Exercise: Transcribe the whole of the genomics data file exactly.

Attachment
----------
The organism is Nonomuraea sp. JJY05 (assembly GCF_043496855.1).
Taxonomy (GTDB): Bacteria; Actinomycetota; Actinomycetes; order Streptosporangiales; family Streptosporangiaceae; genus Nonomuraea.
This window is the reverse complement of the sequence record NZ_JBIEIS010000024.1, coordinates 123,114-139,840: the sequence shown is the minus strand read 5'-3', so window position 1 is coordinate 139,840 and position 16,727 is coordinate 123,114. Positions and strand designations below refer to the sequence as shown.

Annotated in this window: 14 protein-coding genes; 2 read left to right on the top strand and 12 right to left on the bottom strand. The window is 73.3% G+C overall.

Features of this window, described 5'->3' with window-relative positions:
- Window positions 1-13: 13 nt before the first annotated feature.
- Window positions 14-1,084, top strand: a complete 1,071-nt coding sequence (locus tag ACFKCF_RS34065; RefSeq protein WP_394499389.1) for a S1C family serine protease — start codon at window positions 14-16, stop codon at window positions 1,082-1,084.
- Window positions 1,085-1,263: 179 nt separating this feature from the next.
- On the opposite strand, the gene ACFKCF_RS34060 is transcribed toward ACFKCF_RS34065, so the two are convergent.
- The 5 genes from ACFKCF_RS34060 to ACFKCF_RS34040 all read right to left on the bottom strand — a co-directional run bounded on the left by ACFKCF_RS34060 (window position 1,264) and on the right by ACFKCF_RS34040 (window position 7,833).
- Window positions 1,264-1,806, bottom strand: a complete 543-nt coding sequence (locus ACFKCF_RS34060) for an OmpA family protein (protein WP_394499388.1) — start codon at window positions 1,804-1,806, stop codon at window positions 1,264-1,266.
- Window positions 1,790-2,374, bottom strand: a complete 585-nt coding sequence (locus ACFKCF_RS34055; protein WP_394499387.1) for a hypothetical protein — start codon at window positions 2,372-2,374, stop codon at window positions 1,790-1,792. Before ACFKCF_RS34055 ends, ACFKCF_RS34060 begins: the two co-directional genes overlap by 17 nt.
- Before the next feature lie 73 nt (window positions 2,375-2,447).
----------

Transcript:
The organism is Nonomuraea sp. JJY05 (assembly GCF_043496855.1).
Taxonomy (GTDB): Bacteria; Actinomycetota; Actinomycetes; order Streptosporangiales; family Streptosporangiaceae; genus Nonomuraea.
This window is the reverse complement of the sequence record NZ_JBIEIS010000024.1, coordinates 123,114-139,840: the sequence shown is the minus strand read 5'-3', so window position 1 is coordinate 139,840 and position 16,727 is coordinate 123,114. Positions and strand designations below refer to the sequence as shown.

Annotated in this window: 14 protein-coding genes; 2 read left to right on the top strand and 12 right to left on the bottom strand. The window is 73.3% G+C overall.

Features of this window, described 5'->3' with window-relative positions:
- Window positions 1-13: 13 nt before the first annotated feature.
- Window positions 14-1,084, top strand: a complete 1,071-nt coding sequence (locus tag ACFKCF_RS34065; RefSeq protein WP_394499389.1) for a S1C family serine protease — start codon at window positions 14-16, stop codon at window positions 1,082-1,084.
- Window positions 1,085-1,263: 179 nt separating this feature from the next.
- On the opposite strand, the gene ACFKCF_RS34060 is transcribed toward ACFKCF_RS34065, so the two are convergent.
- The 5 genes from ACFKCF_RS34060 to ACFKCF_RS34040 all read right to left on the bottom strand — a co-directional run bounded on the left by ACFKCF_RS34060 (window position 1,264) and on the right by ACFKCF_RS34040 (window position 7,833).
- Window positions 1,264-1,806, bottom strand: a complete 543-nt coding sequence (locus ACFKCF_RS34060) for an OmpA family protein (protein WP_394499388.1) — start codon at window positions 1,804-1,806, stop codon at window positions 1,264-1,266.
- Window positions 1,790-2,374, bottom strand: a complete 585-nt coding sequence (locus ACFKCF_RS34055; protein WP_394499387.1) for a hypothetical protein — start codon at window positions 2,372-2,374, stop codon at window positions 1,790-1,792. Before ACFKCF_RS34055 ends, ACFKCF_RS34060 begins: the two co-directional genes overlap by 17 nt.
- Before the next feature lie 73 nt (window positions 2,375-2,447).